As financial service institutions (FSIs) increasingly rely on outside service providers, their circle of trust widens — and so, too, does their circle of potential cyber-risk, one which needs to be viewed and monitored as carefully as FSIs’ own internal operations.
Speaking at the second day of the SC Finance eConference, Betty Elliott, chief information security officer for Freddie Mac, and Sean Cronin, CEO of ProcessUnity, a Concord, Massachusetts-based purveyor of vendor risk management software, offered their view on how FSIs can best protect themselves, their data and their customers through the careful oversight of third-party suppliers.
“We continue to look at the trust we put into third parties, that [expectations] are met and adhered to,” said Elliott, who noted that much of the risk mitigation comes down to clearly delineating the roles of the third-party providers in contracts, including service level agreements (SLAs) and on-going risk monitoring.
Cronin, who worked at a number of financial and technology companies, including Thomson-Reuters and Oracle, before ProcessUnity, agreed that establishing procedures for “trust... and transparency of dialog with your third parties, understanding who you’re doing business and sharing information with” is essential to a successful and secure partnership.
In recent years, competition with non-bank entrants to banking and payments, as well as the rise of innovative financial technology players has forced many FSIs, big and small, to utilize a wider array of outside providers in order to gain economies of scale, and to allow the institution itself to focus on its core business and operations. In doing so, FSIs have opened the door to a wider swath of not only third parties, but fourth and fifth parties (those vendors that work for a third party), and hence, the opportunities and outlets through which a bad actor could slip in and insert malware, steal data or hijack systems has also potentially opened up.
“Fourth parties are an interesting dynamic,” Elliott said. “In some cases, there may be some information shared with fourth and fifth parties, and we’re managing data that goes out.”
For example, Freddie Mac often does business with banks that offer business-to-business services, where information is shared downstream with business customers with whom Freddie Mac has no direct contractual obligation. The recent Log4j event has been the latest to raise the issue of potential vulnerabilities that companies just do not see coming.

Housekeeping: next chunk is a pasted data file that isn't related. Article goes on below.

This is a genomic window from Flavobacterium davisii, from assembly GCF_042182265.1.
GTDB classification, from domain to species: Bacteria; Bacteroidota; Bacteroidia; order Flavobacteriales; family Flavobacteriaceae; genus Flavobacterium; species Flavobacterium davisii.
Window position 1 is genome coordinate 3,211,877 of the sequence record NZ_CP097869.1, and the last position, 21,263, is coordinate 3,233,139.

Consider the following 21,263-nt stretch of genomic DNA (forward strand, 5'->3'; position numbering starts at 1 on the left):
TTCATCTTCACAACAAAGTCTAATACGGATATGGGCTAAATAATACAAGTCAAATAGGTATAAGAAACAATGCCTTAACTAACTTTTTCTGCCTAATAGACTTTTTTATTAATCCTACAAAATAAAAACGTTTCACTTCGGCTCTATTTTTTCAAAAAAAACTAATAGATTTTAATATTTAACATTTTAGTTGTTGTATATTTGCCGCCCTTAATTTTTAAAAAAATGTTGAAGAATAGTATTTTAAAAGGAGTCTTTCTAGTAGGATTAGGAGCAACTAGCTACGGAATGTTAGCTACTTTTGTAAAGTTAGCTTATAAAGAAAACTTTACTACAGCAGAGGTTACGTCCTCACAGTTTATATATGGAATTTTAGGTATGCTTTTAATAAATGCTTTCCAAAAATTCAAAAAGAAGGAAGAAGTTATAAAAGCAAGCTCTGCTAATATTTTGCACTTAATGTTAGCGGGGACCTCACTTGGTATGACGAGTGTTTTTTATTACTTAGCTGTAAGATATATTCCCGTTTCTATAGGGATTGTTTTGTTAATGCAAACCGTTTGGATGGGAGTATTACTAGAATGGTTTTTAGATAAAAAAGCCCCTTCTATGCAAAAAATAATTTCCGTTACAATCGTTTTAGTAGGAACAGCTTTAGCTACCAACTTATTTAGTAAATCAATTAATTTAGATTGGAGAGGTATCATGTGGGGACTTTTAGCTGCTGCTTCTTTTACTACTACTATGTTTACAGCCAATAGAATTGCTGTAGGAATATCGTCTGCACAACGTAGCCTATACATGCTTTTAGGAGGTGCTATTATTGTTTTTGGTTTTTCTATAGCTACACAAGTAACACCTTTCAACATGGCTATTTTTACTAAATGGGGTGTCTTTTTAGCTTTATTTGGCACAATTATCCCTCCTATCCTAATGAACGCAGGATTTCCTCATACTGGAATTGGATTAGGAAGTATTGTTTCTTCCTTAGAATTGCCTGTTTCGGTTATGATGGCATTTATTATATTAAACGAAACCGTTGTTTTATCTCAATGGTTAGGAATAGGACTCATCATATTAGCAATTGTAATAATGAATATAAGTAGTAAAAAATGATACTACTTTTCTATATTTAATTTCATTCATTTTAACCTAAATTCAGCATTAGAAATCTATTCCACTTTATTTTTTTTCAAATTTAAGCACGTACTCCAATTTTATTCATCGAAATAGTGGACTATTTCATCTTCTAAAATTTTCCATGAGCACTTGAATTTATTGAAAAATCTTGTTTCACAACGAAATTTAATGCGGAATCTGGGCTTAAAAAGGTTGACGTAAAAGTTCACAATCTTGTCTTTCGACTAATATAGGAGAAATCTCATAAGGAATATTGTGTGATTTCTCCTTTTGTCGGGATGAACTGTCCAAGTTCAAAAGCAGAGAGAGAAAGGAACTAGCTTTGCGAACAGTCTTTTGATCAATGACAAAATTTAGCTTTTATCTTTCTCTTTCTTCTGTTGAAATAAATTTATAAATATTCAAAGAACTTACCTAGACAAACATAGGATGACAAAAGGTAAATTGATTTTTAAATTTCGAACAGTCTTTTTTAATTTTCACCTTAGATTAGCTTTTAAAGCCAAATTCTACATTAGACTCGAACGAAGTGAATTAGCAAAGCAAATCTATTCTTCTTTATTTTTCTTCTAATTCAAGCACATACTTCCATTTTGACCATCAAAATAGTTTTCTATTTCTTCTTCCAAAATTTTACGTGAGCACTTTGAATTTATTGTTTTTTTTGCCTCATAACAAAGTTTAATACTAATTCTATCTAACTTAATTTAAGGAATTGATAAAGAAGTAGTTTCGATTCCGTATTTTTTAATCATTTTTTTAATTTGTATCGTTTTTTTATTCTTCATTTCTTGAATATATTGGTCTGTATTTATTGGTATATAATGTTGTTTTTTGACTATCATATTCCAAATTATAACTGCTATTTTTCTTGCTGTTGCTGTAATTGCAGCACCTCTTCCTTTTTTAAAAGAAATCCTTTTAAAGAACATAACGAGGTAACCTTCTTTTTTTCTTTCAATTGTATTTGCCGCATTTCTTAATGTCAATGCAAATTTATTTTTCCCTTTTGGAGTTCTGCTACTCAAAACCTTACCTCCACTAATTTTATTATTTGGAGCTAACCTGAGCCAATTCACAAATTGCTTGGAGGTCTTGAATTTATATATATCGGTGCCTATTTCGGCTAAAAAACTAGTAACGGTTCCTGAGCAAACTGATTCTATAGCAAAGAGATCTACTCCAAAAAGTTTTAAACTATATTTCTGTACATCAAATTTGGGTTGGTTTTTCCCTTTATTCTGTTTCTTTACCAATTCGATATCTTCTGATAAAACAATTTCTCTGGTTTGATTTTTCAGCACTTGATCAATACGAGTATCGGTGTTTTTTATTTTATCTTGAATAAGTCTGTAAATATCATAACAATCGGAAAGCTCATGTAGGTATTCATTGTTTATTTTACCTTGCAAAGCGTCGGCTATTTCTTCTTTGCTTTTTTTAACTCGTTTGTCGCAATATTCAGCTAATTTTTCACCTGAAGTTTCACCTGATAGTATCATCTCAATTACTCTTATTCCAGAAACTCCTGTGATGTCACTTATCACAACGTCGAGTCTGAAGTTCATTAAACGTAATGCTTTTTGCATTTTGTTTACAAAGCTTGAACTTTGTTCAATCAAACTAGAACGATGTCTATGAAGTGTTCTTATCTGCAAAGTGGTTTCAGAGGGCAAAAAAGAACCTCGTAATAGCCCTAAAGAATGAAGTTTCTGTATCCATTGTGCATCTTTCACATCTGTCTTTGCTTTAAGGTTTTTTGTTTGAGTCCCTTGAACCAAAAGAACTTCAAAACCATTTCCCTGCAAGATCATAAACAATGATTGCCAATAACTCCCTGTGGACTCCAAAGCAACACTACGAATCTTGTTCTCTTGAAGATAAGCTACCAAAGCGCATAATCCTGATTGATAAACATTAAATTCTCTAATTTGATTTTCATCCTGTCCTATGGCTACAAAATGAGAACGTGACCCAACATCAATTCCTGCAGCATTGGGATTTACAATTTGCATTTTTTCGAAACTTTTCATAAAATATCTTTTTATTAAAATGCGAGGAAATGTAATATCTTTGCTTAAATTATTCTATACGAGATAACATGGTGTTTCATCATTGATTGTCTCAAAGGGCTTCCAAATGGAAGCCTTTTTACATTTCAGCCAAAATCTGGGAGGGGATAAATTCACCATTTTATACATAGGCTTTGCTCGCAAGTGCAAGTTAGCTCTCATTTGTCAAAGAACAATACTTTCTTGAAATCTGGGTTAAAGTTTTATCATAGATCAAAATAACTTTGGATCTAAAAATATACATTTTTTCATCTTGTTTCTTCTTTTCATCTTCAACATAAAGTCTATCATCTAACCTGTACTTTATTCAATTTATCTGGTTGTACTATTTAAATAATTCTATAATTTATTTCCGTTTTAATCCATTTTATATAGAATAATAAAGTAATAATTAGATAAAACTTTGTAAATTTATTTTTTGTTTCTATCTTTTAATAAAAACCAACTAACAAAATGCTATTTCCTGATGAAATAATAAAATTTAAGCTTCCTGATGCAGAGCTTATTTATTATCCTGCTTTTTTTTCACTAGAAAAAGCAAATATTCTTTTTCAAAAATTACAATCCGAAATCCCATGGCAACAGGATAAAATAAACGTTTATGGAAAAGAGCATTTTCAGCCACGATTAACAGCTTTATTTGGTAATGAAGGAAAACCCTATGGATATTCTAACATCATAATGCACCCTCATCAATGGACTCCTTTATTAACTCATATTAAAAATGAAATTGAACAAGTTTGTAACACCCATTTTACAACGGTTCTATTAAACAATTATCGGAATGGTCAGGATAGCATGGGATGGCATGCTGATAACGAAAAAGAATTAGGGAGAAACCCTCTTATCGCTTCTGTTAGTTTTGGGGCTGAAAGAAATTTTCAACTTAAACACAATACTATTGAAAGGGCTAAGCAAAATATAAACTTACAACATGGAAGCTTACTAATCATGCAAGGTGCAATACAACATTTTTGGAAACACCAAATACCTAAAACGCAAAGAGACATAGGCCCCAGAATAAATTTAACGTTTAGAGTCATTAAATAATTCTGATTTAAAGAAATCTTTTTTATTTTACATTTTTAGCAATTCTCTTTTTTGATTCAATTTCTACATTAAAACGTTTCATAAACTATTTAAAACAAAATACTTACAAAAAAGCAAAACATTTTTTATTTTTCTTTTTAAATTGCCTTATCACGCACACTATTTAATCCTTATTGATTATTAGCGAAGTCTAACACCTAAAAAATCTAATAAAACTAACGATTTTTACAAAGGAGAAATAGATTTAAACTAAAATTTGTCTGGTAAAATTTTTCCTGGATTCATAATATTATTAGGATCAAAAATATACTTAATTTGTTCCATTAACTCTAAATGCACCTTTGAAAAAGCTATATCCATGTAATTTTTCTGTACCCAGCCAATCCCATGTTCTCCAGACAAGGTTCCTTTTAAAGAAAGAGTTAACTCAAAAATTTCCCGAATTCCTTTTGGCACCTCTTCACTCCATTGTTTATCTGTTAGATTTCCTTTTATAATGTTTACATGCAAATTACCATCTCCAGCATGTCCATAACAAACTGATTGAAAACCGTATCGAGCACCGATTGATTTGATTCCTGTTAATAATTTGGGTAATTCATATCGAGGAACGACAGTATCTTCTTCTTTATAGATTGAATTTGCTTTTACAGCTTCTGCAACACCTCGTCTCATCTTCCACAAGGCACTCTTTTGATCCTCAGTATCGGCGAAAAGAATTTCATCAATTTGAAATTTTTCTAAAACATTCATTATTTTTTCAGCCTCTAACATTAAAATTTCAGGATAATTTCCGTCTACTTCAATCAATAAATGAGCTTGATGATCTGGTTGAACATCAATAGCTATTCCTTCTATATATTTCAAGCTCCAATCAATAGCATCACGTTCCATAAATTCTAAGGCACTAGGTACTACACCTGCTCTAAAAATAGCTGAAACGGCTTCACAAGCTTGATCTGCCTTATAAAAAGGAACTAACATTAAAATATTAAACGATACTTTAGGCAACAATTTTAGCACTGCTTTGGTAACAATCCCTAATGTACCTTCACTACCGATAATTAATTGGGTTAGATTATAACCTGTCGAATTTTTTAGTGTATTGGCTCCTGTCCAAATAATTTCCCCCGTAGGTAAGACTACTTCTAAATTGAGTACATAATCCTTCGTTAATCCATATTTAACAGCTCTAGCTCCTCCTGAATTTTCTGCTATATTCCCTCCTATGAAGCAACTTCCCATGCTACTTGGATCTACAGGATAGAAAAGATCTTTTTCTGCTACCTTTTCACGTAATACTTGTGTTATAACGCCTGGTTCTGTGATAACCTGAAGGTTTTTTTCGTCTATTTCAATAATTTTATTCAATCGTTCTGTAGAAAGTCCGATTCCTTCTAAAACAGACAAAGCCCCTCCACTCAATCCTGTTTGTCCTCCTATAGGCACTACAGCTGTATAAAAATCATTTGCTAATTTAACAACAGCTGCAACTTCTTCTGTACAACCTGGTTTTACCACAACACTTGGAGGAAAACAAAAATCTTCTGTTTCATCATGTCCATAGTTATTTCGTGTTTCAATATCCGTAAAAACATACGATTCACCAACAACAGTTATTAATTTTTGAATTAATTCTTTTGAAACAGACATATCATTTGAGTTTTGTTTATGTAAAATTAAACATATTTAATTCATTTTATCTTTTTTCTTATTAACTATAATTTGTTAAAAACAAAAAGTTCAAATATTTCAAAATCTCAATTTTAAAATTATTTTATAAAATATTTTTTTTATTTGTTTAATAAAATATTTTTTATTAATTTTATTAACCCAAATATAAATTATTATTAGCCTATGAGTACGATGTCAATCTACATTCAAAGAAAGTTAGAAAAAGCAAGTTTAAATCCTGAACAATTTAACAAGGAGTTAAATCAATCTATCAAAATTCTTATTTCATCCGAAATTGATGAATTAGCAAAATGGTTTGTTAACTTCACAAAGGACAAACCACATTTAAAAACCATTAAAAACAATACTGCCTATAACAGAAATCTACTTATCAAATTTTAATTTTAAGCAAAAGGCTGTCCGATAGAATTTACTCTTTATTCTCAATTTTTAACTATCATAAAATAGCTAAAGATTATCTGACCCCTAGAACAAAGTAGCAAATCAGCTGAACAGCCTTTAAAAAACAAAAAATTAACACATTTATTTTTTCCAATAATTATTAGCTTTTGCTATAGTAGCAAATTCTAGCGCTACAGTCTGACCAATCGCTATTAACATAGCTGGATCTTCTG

Elliott said her team is focused on remediation, and will often reach out to its own third-party providers when a major security threat takes place.
“We want to get confirmation... that they’re taking at as seriously as we are,” she said, adding that it is critical to confirm that these providers also have mechanisms in place to insure the security stance of their own outside providers (those fourth and fifth party vendors).
Cronin, in his role, said he pays particular attention to the data center providers and how the “downstream actors might be impacted. We have to think about the ripple effect.”
“The face of this remote code execution [as with Log4j] scares the hell out of me,” Cronin said. “Malicious code could lay dormant and hackers could come in on that vector.”
Freddie Mac, like many large FSIs, has roughly 50 so-called “critical vendors” which are monitored more closely because of their access to sensitive data or crucial operations. Elliott said that Freddie Mac places “additional rigor” around monitoring these particular partners.
For FSIs seeking to improve their controls on outside vendors, Cronin recommended “getting controls and processes in place pre-contract. First and foremost, deal with those threats upfront.” And he and Elliott both agreed that while self-assessments are helpful, FSIs cannot rely on those alone to guaranty that their outside service providers are doing the “right” things.
“You cannot take everything at face value. It has to be a continuing back and forth... reinforced with data,” said Cronin. “It’s about that transparency. It’s a partnership. You don’t want to hear crickets when something happens.”
For her part, Elliott recommends having SLAs that not only outline uptime requirements but enforce penalties and hold outside providers responsible if they do not meet their agreed-upon obligations for IT security. FSIs should have the right to audit and ask for evidence in the case of breaches that might affect them. Each agreement, of course, depends on the data or systems that are shared and the type of relationship each vendor has with the FSI.
“You really have to customize to the particular vendor... it is important to understand the relationship,” she added. “Having on-going conversations and putting more rigor around it going forward is a constantly maturing function... especially with our heavier reliance on vendors.”